After an evening of performance back in December, I came down from the stage and was greeted by Wizard, our local Peace Crier. He doesn’t ring a bell and call out, “Oyez! Oyez!” but he does walk up and down the highway around here, carrying a sign that reads, PEACE. “How are you, Wizard?” I asked after he told me how much he enjoyed the show. He graced me with his usual, beatific smile, and declared, “I’m happier than I’ve ever been.” And just like that, I suddenly felt happier too.
It was such an uplifting thing to hear that I immediately found myself wanting to share it with others, to give them the same kind of feel-good sense that Wizard had given me. But I couldn’t quite let go of the words, fearing that somehow, they implied that I haven’t been as happy at other times in my life. And yet I have. But I’m also very happy now. So which is greater – those past joys or today’s contentment? I couldn’t decide, so I let the words sit on my tongue while I reflected on them, as if Wizard had given me a piece of candy, a sugared almond, that I was rolling around in my mouth, sucking on its sweetness, waiting for the kernel of truth at the center to emerge.
As I did so, I happened upon an article entitled “Forty Portraits in Forty Years” in the New York Times Magazine. It’s a piece about a photographer who took a photograph of four sisters in Rhode Island back in 1975 and then went on to take their photograph in a similar pose every year for forty years. I find this kind of thing fascinating, not because I’m so interested in the physical changes in a person but I am interested in the changes I can see in their eyes, their smiles, their body language. Age takes from all of us physically but, if we’re lucky, while it’s taking from the strength of our outer core, it’s nourishing our hearts, growing a garden of colorful, sweet smelling memories deep inside us. And as time goes by, those memories begin to reveal themselves through our eyes, presenting us with flowers that we can share with the people around us. This is what I saw in the four sisters over time; bouquets of deep-rooted, well-tended flowers held out to be enjoyed by all.
Coincidentally, a friend came to dinner at our house just after I read this article and snapped a photograph of me in our kitchen. I looked at it and remembered a similar shot of me in a kitchen in NYC, 30 years ago. I dug that photo out and studied it, wondering if I could spy the same changes in myself that I saw in the four sisters. I was still savoring the sweetness of Wizard’s statement and looked for the telltale signs of past and present happiness in myself.
Could I see, for example, in the older me, the sweet bliss I felt when I held my newborn babies in my arms? The sense of euphoria I got when I figured out how to restructure one of my plays to make it more compelling? And the big one – the huge one – the incredible, overwhelming contentment I experienced when I forgave my dad? I went around for months after that one, feeling warmth radiating through every ounce of my being, as if someone had planted a ray of sunshine in the pit of my stomach. I always thought that forgiveness had to do with letting the other person off the hook, but I was wrong. It had to do with me. And, dang, did it feel good! I wasn’t sure exactly why it felt so good. I thought, in my case, it had something to do with the fact that it was unexpected. I wasn’t looking to forgive my dad nor did I even know I had to – I just stumbled into it through my writing. And like the card says over my desk, given to me by a friend on my 25th wedding anniversary, “Often when we make an effort to find the bigger, grander things in life, we are wonderfully surprised by the discovery of other, equally significant things along the way.” But Wizard’s statement caused me reflect on the why all over again and I came to the conclusion that forgiving someone you think has wronged you, sets your soul free. You are you and nobody else. And like a mother feeling the quickening of her baby inside her, you feel your soul swimming unfettered and exultant inside you. And it feels incredible.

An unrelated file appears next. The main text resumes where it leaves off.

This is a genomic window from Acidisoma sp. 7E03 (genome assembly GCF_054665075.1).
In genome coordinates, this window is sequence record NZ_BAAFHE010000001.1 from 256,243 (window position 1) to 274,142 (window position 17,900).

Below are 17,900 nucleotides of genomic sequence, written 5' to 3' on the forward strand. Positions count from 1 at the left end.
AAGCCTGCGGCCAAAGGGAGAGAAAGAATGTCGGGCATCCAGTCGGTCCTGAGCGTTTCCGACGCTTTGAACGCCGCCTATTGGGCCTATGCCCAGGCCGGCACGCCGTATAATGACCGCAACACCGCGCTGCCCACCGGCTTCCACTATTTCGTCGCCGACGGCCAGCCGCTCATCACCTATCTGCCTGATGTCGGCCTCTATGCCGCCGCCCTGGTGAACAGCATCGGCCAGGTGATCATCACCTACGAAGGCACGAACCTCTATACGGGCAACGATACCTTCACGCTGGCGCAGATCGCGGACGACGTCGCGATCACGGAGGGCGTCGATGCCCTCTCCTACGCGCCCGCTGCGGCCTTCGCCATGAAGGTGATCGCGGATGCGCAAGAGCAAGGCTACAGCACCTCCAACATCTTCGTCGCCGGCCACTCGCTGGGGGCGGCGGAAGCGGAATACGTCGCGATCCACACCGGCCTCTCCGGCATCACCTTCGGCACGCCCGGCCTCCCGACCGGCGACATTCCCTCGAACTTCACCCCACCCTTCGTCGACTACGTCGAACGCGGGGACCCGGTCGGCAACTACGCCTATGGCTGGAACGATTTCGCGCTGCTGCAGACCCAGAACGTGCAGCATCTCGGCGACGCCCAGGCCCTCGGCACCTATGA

But then how could I ever beat that feeling by making a definitive statement about my level of happiness today? I pondered this as I looked at the photos of the sisters again, then the photos of me in the two kitchens, and the last of the sweetness coating Wizard’s statement dissolved, allowing me bite down on the truth. The flowers in my heart are perennials, not annuals. Which means that my happiness today is the accumulation of all the moments of happiness from my past and something that I should not be shy to share openly, freely with others.
So yes, I’m older, heavier, my hair is turning grey and my fingers don’t always work as easily in the mornings as they used to, but—I’m happier than I’ve ever been.